TWI Industrial Member Report Summary 114/1980
By S J Garwood
Criteria governing the use of laboratory bend specimens for the prediction of conservative estimates of structural crack growth resistance curves in ductile steels are discussed.
For the characterisation of through-thickness cracks it is sufficient to test full plate thickness bend specimens. However, for the description of surface defects a specimen thickness criterion must be satisfied.
It is suggested that the criterion B > 25JR/sigmaY (which is equivalent to B > 50delta) is used for the entire crack propagation region. Hence, as the resistance curve increases so the thickness criterion becomes more severe.
The validity of this criterion is investigated using oversquare bend specimens, 250mm thick, to compare with:
i. surface notch tension wide plate tests with an effective thickness of 508mm,
ii. 55 and 110mm thick bend specimens in A533B Class I tested in a previous research programme.
The oversquare specimens have a lower resistance curve than the thinner bend specimens and this curve also falls below the surface notch tension scatterband. However, the oversquare specimen data lie within the semi-elliptical surface notch tension scatterband, but this may be due to the conservative estimates employed in the evaluation of the results from this latter geometry.
Deeply side-grooved specimens are also employed in the surface notch orientation to induce high constraint and eliminate the formation of shear lips. These specimens give very conservative estimates of both the tension geometries and of the bend configurations.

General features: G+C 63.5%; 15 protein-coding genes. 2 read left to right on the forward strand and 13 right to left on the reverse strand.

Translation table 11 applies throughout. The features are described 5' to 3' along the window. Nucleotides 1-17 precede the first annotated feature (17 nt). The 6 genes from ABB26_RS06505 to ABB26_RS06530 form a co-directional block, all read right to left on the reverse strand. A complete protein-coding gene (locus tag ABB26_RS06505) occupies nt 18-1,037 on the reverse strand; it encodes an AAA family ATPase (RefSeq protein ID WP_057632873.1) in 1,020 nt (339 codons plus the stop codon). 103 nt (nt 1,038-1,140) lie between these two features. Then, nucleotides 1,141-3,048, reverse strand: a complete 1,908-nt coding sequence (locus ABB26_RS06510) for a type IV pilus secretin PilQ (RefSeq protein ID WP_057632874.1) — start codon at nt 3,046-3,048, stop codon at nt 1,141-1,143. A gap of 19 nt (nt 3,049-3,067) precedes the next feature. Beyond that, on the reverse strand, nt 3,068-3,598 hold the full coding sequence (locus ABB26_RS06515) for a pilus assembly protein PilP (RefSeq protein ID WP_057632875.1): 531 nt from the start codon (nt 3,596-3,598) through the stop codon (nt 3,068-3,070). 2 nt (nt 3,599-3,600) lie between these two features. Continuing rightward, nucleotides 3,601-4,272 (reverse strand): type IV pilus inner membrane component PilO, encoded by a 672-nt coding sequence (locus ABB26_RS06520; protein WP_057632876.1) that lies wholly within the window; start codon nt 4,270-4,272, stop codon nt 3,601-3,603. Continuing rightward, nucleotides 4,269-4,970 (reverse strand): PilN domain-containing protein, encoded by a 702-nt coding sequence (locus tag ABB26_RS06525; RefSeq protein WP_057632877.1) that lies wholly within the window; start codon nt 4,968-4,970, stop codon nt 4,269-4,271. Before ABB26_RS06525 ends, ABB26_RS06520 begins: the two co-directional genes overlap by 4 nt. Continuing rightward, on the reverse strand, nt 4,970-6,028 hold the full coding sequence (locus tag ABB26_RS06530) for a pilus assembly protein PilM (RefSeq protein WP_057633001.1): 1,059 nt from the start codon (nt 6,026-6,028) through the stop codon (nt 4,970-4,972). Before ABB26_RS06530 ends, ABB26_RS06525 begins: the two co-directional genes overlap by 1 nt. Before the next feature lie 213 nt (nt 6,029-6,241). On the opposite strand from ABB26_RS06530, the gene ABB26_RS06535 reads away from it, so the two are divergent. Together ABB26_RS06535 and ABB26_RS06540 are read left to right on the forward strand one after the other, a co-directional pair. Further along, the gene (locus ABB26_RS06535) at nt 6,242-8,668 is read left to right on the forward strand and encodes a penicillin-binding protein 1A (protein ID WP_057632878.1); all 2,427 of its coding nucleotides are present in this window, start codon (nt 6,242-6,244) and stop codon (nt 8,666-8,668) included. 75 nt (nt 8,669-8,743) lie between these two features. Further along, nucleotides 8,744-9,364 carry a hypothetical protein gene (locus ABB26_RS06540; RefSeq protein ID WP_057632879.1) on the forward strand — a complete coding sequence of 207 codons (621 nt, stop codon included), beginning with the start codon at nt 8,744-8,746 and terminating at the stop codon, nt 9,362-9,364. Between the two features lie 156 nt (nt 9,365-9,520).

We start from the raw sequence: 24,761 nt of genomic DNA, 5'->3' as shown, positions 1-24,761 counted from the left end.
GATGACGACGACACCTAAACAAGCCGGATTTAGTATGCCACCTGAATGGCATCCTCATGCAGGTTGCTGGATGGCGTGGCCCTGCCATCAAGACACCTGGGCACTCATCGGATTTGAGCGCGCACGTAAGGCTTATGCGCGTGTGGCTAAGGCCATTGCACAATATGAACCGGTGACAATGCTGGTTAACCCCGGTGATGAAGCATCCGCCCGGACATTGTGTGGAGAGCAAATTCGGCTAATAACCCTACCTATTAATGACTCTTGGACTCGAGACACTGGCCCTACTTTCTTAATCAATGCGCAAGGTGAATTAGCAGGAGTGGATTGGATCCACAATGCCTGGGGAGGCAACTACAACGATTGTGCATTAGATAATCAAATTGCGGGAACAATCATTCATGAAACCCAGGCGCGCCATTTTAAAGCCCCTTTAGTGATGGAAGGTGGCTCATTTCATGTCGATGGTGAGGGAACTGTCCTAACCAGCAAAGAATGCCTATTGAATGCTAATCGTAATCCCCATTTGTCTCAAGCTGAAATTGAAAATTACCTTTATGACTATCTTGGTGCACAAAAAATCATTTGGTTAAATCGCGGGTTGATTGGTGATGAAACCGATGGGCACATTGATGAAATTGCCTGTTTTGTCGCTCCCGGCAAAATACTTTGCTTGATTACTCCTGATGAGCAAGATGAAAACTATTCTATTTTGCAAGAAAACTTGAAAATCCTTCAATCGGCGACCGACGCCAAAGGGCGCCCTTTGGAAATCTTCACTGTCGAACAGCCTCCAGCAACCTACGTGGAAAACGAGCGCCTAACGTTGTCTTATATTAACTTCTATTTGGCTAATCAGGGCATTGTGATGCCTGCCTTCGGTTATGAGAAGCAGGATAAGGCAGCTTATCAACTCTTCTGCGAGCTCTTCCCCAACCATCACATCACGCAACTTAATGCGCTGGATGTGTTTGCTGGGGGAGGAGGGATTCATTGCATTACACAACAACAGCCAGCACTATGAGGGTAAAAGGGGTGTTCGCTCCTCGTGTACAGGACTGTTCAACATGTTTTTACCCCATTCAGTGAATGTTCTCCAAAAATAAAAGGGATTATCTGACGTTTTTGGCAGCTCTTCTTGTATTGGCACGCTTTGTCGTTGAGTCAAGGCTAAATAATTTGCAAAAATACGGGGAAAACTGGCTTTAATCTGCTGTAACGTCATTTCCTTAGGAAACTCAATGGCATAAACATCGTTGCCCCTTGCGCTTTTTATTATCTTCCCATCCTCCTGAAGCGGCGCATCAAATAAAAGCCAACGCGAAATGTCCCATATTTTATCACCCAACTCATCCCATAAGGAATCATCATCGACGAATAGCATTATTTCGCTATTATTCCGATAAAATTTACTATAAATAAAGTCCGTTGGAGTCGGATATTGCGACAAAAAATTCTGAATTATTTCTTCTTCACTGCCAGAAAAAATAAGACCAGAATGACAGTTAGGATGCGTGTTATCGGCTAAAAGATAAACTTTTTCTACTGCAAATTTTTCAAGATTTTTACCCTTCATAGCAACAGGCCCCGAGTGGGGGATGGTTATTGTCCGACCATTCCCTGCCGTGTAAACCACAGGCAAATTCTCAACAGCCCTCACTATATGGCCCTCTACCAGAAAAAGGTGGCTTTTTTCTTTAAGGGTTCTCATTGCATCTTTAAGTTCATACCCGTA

It is not clear at present whether:
side-grooving induces a greater degree of constraint than thickness alone can provide and that the oversquare specimens are in fact giving 'plane strain' resistance curves,
if the thickness criterion presently suggested is not restrictive enough and the side-grooving actually allows thin specimens to achieve 'plane strain' type conditions which are not attained in the oversquare specimens.
The use of the maximum load toughness values from laboratory bend tests for the prediction of structural ductile instability toughness is discussed. It is concluded that, provided the conditions relating to the attainment of lower bound resistance curves are adhered to, then the use of maximum load values in design curve procedures should provide conservative estimates of critical flaw sizes in ductile structures. The level of over-conservatism inherent from the use of initiation of tearing values for the prediction of ductile instability in tension is also demonstrated.
It is recommended that, to provide a consistent definition, the crack opening displacement measurement in the presence of a ductile tear should refer to the original crack tip position.
Finally, various methods of allowing for the effect of the extending crack on the J resistance curve are investigated. It is concluded that these methods have very little effect on the resistance curves in A533B Class I whilst within the presently suggested limitations governing J controlled growth (i. e. crack extension of <6% of the remaining ligament). Hence, if evaluations of J are to be restricted to this regime, crack growth corrections to the standard experimental evaluation method for bend specimens are unnecessary. Crack growth corrections do, however, have significant effects for larger amounts of crack extension and must be applied to ensure the prediction of conservative estimates of structural resistance curves from laboratory tests.